The Five Core Controls of Cyber Essentials – Malware Protection

Is it true that just 5 technical controls can help prevent most cyber attacks? What are these cyber security essentials and how do they work? Over #CyberSecurityAwarenessMonth we will explore each of the five controls in separate blog posts to find out more.

Identify and immobilise viruses or other malicious software before it has a chance to cause harm.

Malware is short for malicious software, which is software that is designed to cause harm by disrupting, damaging or gaining access to a computer, without the owner’s knowledge. Malware typically consists of code developed by cyber attackers, designed to cause extensive damage to data and systems, or gain unauthorised access. Viruses, worms, spyware and ransomware are all different types of malware.

A common way that malware could get onto your computer is through a phishing attack. This could be in the form of an email from someone pretending to be your bank or another trusted institution. The email will generally ask you to open an attachment or click on a link, and if you do, it will try to install the malware onto your device.  If you are using your computer with a regular user account as opposed to an administrator account, any malware will not be able to download without the administrator password.

Other common ways to infect a computer device with malware is through clicking on an advert that appears on a website, or downloading software from a non-manufacturer approved source. Your computer could also be infected with malware from a removable storage device such as a USB stick, many companies have banned USBs for this reason.

Protecting your devices – anti-malware software

Many operating systems have anti-malware already installed. Windows 10 has a product called ‘Defender’ which will help make your computer safer from malware. Apple was previously considered to be a ‘safe’ bet and immune from virus’. This is certainly no longer the case and despite modern Apple OS containing anti-malware mechanisms, they only protect a small sub-set of applications and the packages that provide protection do not update frequently. It is necessary to purchase a third party anti-malware software to be fully protected.

Anti-malware software will monitor your device for any malicious activity, if it finds anything, it will destroy it before it causes any harm! There are many anti-malware products available to download on a subscription arrangement. Some are even free. McAfee, AVG and Sophos are just a few well-known names.  A good anti-malware product will update its virus and threat protection on a daily basis.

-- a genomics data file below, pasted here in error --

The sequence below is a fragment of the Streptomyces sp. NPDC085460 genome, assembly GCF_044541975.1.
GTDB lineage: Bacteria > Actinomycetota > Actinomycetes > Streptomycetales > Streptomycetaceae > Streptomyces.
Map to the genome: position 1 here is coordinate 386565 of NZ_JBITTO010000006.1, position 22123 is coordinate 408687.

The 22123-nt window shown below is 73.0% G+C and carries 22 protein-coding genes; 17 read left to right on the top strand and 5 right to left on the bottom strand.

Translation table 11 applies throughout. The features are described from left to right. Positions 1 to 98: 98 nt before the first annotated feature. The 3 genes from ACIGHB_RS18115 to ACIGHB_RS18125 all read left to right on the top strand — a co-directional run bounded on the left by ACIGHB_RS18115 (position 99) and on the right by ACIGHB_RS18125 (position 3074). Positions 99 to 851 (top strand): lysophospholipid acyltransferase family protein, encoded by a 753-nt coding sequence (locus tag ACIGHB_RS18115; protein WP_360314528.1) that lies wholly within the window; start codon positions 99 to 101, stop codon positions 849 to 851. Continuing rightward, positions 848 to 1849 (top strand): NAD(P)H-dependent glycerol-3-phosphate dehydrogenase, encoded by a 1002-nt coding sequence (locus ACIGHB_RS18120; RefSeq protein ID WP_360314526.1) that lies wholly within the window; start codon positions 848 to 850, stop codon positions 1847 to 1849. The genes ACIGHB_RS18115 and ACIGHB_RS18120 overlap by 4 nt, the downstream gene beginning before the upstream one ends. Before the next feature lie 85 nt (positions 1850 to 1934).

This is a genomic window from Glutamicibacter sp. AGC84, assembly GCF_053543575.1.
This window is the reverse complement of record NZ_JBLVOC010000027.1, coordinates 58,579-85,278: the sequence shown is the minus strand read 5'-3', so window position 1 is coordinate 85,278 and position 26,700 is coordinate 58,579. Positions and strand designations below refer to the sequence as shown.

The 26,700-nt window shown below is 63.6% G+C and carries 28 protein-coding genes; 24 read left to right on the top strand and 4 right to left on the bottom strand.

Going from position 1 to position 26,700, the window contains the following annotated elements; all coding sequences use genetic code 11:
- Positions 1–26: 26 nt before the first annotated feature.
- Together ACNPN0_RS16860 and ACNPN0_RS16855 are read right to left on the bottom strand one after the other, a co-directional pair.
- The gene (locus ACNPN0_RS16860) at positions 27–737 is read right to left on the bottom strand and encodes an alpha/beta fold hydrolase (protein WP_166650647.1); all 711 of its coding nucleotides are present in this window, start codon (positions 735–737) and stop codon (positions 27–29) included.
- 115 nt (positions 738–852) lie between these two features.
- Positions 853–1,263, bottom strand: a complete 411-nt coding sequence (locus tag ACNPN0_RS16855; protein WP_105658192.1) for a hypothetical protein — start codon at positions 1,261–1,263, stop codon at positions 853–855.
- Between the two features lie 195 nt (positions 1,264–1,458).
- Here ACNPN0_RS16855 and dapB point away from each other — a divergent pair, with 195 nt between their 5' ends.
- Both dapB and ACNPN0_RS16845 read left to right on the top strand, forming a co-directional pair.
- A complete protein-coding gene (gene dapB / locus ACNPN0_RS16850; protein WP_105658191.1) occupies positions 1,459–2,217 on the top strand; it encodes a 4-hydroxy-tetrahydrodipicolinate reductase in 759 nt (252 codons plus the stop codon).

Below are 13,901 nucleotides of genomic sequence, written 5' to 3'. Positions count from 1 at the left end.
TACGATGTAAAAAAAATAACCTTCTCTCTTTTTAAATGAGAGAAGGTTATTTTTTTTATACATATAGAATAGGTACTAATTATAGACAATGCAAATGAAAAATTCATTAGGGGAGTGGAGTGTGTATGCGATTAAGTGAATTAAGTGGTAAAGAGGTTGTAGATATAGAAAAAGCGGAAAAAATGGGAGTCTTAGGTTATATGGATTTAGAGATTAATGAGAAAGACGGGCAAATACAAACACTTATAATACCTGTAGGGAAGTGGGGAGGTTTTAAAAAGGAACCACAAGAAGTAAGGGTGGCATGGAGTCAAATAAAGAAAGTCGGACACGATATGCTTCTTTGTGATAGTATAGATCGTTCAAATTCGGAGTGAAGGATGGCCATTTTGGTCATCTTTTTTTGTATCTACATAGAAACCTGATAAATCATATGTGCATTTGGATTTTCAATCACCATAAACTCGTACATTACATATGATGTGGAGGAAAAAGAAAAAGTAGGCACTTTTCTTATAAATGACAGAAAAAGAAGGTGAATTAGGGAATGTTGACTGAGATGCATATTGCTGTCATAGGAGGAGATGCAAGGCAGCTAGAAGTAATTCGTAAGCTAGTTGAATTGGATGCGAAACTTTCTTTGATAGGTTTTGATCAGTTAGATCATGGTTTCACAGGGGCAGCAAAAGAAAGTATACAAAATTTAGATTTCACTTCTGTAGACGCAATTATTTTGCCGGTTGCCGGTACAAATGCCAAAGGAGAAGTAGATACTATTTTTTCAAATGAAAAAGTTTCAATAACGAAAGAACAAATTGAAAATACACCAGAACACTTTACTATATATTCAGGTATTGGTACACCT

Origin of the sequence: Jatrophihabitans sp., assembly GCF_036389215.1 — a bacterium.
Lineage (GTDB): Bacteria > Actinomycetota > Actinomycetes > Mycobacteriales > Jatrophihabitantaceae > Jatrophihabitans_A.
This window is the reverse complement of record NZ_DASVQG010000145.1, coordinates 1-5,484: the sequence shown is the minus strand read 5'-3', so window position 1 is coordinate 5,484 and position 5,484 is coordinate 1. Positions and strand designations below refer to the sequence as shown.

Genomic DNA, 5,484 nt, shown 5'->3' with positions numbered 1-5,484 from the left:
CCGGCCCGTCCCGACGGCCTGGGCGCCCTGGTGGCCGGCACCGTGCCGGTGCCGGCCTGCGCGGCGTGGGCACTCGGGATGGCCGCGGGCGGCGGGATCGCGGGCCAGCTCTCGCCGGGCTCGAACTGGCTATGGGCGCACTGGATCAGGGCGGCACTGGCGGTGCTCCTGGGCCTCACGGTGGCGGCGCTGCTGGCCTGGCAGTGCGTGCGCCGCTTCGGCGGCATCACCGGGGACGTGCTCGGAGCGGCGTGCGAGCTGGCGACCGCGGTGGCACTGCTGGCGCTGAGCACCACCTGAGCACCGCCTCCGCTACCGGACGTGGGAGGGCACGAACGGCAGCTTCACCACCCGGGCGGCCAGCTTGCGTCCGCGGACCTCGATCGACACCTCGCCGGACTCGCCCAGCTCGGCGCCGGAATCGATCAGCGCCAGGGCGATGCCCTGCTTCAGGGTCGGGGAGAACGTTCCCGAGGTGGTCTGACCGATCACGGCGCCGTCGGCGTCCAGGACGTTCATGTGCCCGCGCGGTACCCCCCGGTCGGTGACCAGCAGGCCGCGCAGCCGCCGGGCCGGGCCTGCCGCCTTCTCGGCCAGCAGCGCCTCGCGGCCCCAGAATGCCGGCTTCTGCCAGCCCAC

It must be noted that there are no true anti-malware software solutions available for mobile devices, so an alternative method must be considered to protect these.

Additional tools to protect yourself from malware

List of approved software

This can be applied through technical controls like a Mobile Device Manager or through written policies where lists are provided to staff of what is and isn’t allowed to be added. A list of approved software can be created in the security settings and software not listed, especially malware, cannot be added to your device. You can adjust this list as your needs change. Certain operating systems have options to allow software only from reputable sources, like the official Apple Store and identified developers only.

Sandboxing

Malware tries to steal or damage as much of your data as possible. To limit the amount of data that malware can potentially impact, you can run each application in an isolated area called a ‘sandbox’. This means that malware won’t be able to reach anything outside of its sandbox or anything inside another sandbox. This may sound complicated but some of your applications like your web browser are probably in a sandbox already. Google Chromebooks have an operating system that relies on sandboxing as their primary anti-malware protection, Microsoft Edge sandboxes all processes and Apple’s Safari browser runs websites in separate processes.

How can it help prevent a cyber attack?

The majority of malware is created to make money illegally through fraud, extorsion and identity theft. Anti-malware can help prevent malware attacks by scanning all incoming data to prevent malware from being installed and infecting a computer.

Another way you can prevent malware from trying to secretly attack you, is by disabling Autoplay and Autorun. This will be effective in stopping malicious software from automatically opening. Separating day to day user accounts from privileged access administrator accounts will also reduce the risk of malicious software being able to install itself.

Find out more about getting Cyber Essentials certified here.